No Successful Team...

 

“No successful team should shut themselves off from an external voice.”

Today I was in touch with a fellow trainer (always a pleasure), about the impact that an external voice and a pair of fresh eyes can have on the success of any team. Echo chambers are rarely a good thing, after all. Hence, the quote above.

So, here’s 5 benefits of inviting a consultant into your organization, with the aim of developing success teams.

 

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Independence was the first thing that sprang to mind. Whilst I see it as a positive it can absolutely be a double edged sword. People can be suspicious of someone being brought into the organisation to talk to them about how the processes are working. They may be fearful for their role or that it is perceived that they are “doing something wrong.” I always try to be really upfront about the fact that I’m not there to tell them everything is wrong and needs to change, but that I want to hear about what is working well for them; what’s not working so well and what support would they feel would help them to excel in their role. Often this will open up the conversation and they are perhaps slightly more honest than they would be with an internal member of staff!!

 

Up to date knowledge of Best Practice was the next thing that I thought of. As I’ve mentioned in previous blogs, when teaching our exam based courses we are often faced with reasons why the best practice won’t work in a particular organisation and whilst this may well seem to be the case on the surface, a little bit of digging will often show that what is really needed is a bit of a tweak, perhaps to the terminology used or to the understanding of the individual. A perfect example of this is prescribed roles. No matter the framework there are roles which have particular responsibilities attached to them and often we hear that “we don’t have that role, or the capacity for that role in our organisation” However when you start to unpick the responsibilities of that role you will find that the role is performed, but under another guise.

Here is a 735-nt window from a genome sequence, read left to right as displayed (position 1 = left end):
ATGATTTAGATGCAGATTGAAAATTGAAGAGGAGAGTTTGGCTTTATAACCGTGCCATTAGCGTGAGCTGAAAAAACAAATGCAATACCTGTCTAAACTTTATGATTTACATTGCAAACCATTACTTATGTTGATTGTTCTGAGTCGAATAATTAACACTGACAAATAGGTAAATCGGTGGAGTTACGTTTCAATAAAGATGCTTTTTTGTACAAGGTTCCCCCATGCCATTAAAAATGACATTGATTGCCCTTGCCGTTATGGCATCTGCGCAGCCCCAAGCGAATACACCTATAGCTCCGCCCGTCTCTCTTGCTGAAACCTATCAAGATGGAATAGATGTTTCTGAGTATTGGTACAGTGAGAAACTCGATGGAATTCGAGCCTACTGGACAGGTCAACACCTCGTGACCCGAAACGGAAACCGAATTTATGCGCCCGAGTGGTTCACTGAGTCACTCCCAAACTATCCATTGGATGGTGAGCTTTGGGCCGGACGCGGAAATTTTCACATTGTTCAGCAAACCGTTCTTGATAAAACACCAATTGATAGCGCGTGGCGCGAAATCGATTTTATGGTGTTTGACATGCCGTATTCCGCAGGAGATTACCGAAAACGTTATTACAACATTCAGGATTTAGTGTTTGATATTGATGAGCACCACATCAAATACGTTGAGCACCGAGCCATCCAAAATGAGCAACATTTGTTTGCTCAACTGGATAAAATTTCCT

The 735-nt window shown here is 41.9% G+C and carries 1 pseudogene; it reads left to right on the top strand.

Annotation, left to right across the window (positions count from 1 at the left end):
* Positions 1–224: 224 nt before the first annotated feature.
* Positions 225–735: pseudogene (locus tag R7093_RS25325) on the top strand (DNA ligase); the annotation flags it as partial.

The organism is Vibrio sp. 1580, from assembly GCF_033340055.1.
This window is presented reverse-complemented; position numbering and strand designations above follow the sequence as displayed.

Leading on from this was the focus on the core know how. There is something to be said for not getting involved in the detail of a project or the office politics! Being able to focus on the job in hand with no preconceptions or leanings towards a particular element can be incredibly valuable. All too often, the “noise” surrounding projects can mean that maybe things aren’t done as they should be with corners being cut and the right way to do something being forgotten.

 

When going into any organisation, whether it be on permanent or consultative basis, credibility is key. People are often surprised when I talk about my experience and background and sometime the tone of the conversation will change immediately!! I think in any commercial scenario, you want to be confident that the person you are engaging with is credible and have that experience and expertise needed for a successful outcome.

 

Finally, a consultant coming into your organisation will have the capacity to do the job. They are not trying to do this work on top of an already demanding full time role meaning that their focus is on helping you to achieve a successful outcome.

 

What are your thoughts on a consultative approach to learning and development? Do you think your team could benefit from this approach? Feel free to get in touch to find out more.

E: helen.digger@quanta.co.uk

 

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